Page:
Another environmental cause is drug use during pregnancy, especially cocaine. The possibility of developing Goldenhar syndrome has also been linked if the mother has been exposed to insecticides and herbicides during pregnancy.
Other environmental factors, in this case not associated with substances, are whether the mother has diabetes mellitus, has had multiple pregnancies, or has had assisted reproduction.
In most of the cases, the onset of the syndrome is sporadic. This means that no other cases have been reported in the family. However, the possibility has been raised that there may be genetic alterations that induce the onset of the syndrome, in particular abnormalities on chromosome 14.
Between 1% and 2% have autosomal dominant inheritance syndromeAlthough there are rare cases in which the inheritance is autosomal recessive.
Hereditary cases are more common when the syndrome affects both sides of the face. Deafness, oral abnormalities, and ocular dermoid cysts usually occur sporadically.
Cases where the cause is purely genetic or purely environmental are rare. In most cases, an interaction should be given between the two factors, although, as we have already discussed above, in most cases the exact cause of the particular case is unknown.
It is possible to try to diagnose this disease before the baby is born. for that fetal ultrasound, nuclear magnetic resonance and genetic studies are used. However, in many cases the diagnosis is made after the baby is born, as it is much easier to observe the condition of the face with the naked eye.
Although the assignment is very variable, in most cases, combinations of symptoms appear, which are not at all inconspicuous, Involving facial asymmetry, mandibular hypoplasia, and preauricular appendages, in addition to small ears and dermoid cysts in the eyes. The presence of abnormalities in the ears is considered necessary for diagnosis.
Goldenhar syndrome has no cure. The treatment aims to increase the well-being of those who suffer from it, as well as to opt for the most appropriate corrective measures. to ensure that it can be exercised in daily tasks, especially focused on improving vision and hearing. Treatment depends on age, especially how affected bones develop and form.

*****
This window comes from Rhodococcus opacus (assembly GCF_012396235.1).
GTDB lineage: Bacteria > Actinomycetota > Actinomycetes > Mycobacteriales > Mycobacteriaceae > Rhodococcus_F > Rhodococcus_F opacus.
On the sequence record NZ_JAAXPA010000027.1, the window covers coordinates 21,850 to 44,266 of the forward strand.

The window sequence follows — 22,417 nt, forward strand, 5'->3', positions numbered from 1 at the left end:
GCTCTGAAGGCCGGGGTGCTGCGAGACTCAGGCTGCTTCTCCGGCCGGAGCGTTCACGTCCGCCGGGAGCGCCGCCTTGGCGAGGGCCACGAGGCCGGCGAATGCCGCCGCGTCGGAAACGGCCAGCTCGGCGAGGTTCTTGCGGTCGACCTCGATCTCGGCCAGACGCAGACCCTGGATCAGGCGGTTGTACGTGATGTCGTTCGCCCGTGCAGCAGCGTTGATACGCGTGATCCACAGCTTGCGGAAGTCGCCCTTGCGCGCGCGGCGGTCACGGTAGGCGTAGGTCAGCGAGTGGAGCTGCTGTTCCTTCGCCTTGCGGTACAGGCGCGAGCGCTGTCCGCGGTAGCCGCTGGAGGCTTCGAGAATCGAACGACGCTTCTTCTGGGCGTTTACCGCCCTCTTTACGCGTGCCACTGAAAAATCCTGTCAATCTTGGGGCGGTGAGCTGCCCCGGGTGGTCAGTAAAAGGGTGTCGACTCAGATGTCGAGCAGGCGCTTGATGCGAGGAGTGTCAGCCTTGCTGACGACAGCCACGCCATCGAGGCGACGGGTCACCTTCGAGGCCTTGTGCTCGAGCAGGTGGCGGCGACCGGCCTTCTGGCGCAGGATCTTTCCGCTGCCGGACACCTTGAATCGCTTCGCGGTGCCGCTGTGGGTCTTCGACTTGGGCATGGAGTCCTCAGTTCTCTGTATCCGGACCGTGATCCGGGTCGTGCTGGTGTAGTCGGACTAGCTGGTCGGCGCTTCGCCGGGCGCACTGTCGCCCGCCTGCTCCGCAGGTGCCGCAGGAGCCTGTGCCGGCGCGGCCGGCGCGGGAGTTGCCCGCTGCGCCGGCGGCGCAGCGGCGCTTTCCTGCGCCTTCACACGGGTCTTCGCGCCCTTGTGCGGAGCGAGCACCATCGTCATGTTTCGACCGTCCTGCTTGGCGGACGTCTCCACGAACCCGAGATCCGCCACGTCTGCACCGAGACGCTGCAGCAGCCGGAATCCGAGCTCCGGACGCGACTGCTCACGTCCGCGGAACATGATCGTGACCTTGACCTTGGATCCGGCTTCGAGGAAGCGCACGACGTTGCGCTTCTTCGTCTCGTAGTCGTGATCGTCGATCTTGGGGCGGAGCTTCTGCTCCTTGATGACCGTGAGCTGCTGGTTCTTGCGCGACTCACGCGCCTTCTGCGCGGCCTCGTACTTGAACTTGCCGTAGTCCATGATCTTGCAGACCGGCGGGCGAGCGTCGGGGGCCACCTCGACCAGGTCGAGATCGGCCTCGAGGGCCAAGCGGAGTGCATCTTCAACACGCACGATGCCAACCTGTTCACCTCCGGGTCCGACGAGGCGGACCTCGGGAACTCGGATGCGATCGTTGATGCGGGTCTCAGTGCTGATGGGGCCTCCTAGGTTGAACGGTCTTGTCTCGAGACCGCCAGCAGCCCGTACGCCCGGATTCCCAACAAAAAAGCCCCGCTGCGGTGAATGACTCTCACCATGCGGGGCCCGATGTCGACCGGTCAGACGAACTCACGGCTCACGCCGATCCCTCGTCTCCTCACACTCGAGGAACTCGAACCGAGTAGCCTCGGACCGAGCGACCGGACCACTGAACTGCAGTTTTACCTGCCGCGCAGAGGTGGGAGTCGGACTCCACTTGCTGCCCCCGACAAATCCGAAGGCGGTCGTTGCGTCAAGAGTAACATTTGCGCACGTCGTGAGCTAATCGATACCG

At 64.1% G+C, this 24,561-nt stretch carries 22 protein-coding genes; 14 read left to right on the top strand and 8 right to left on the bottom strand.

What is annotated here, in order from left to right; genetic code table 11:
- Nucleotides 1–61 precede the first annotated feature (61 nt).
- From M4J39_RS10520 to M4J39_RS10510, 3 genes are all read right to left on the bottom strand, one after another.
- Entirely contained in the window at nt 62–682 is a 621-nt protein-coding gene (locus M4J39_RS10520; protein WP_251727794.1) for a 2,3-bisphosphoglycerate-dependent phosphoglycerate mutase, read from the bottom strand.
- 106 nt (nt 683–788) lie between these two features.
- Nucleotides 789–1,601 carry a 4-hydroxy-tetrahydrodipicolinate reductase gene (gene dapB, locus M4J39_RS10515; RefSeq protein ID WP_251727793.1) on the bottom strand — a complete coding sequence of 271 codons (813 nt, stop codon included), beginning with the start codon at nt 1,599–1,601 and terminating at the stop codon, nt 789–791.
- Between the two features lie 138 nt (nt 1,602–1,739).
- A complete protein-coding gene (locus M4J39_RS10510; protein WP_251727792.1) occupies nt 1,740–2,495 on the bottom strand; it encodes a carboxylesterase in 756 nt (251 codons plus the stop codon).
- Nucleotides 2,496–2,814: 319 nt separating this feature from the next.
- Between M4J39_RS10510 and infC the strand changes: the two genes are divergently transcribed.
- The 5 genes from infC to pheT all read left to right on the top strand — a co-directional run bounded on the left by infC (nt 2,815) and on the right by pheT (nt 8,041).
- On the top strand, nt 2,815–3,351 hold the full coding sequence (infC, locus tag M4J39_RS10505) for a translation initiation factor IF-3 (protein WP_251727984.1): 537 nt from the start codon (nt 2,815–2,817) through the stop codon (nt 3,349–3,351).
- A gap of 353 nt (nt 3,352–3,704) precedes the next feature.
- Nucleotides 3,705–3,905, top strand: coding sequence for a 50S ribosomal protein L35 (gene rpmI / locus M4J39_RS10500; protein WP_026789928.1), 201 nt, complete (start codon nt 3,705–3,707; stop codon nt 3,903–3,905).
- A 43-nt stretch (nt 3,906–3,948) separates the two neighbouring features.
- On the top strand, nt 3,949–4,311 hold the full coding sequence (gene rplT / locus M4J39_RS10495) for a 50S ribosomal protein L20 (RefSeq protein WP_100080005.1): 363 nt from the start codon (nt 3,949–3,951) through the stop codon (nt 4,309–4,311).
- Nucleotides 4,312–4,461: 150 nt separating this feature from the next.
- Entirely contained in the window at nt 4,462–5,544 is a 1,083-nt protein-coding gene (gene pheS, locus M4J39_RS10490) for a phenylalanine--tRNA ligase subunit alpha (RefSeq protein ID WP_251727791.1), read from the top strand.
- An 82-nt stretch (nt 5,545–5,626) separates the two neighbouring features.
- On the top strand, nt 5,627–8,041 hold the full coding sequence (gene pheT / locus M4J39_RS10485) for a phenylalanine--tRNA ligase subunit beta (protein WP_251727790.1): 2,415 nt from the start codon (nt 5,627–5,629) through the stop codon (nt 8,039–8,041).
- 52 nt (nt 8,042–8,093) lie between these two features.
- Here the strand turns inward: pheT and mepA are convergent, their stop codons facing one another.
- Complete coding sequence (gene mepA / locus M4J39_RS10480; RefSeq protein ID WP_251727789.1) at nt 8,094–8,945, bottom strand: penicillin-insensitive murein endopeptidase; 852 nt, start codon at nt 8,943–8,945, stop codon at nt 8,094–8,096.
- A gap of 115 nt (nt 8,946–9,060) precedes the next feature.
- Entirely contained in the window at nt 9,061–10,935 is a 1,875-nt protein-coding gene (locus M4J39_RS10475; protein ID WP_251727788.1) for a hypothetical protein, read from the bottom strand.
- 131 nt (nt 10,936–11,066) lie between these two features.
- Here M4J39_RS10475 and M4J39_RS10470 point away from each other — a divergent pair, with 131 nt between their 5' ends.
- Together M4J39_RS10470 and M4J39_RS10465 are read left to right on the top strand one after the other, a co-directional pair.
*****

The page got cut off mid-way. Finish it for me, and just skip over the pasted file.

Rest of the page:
Professionals recommend taking a number of preventative measures to avoid other associated medical problems, planning treatment, and knowing if there is a risk that another person will be born with the syndrome.
Among these measurements, the most important is to take a detailed history of the pregnancy, in order to know if there is maternal diabetes mellitus, bleeding during pregnancy, multiple gestation or if assisted reproduction was used. It is also important to know if the mother has been exposed to teratogens or has used drugs, especially cocaine.
Another good measure is to make the family history of at least three generations, pay special attention to parents who may have had some type of deformity. It is very important to know if there have been any cases of facial asymmetry, ear defects, deafness, heart or vertebrae problems, regardless of the severity of these conditions.
As for the newborn, it is advisable to perform a complete physical examination and perform a karyotype study. Tests should also be done to see the hearing, along with x-rays of the spine, echocardiography and cervical renal ultrasound, as well as a CT scan of the temporal bone, one of the cranial areas where there is usually a breach. This is especially recommended after five years.
Given the large number of symptoms, and that they affect various parts of the body, it is important that affected children are observed by various specialists. Among those that can not be missing we have:
- Plastic surgeons specializing in cranial malformations.
- Dentists and orthodontists.
In babies, respiratory and nutritional support is necessary in the event of malformations, Especially in the mouth, which makes breathing and swallowing difficult. Jaw defects are corrected by surgery. The outer ear is reconstructed and the cheeks are filled to give greater symmetry to the face.
Depending on the malformations of the baby with Goldenhar syndrome, the prognosis is very variable.
Surprisingly, most children diagnosed with this syndrome have a normal life expectancy, but this is especially true in the case where the deformities do not seriously affect an individual’s organs or systems. If the patient does not present any internal organ, a rare symptom but still present in this syndrome, and which usually results in problems with the heart, kidneys or central nervous system, the prognosis is generally less favorable.
- González Calvete, Laura, Ramos Pérez, Alfonso, Lozano Losada, Sara, Salazar Méndez, Raquel and López Quintana, Calixto. (2016). Goldenhar syndrome: about a case. Pediatric primary care, 18 (69), 49-53. Retrieved March 2, 2020 from http://scielo.isciii.es/scielo.php?script=sci_arttext&pid=S1139-76322016000100010&lng=es&tlng=es.
- Touliatou V, Fryssira H, Mavrou A, Kanavakis E, Kitsiou-Tzeli S (2006). Clinical manifestations in 17 Greek patients with Goldenhar syndrome. Broom. Accounts. 17 (3): 359-70. PMID 17100205
- Kokavec, R (2006). “Goldenhar’s syndrome with various clinical manifestations”. Journal of the cleft palate-craniofacial. 43 (5): 628-34. doi: 10.1597 / 05-094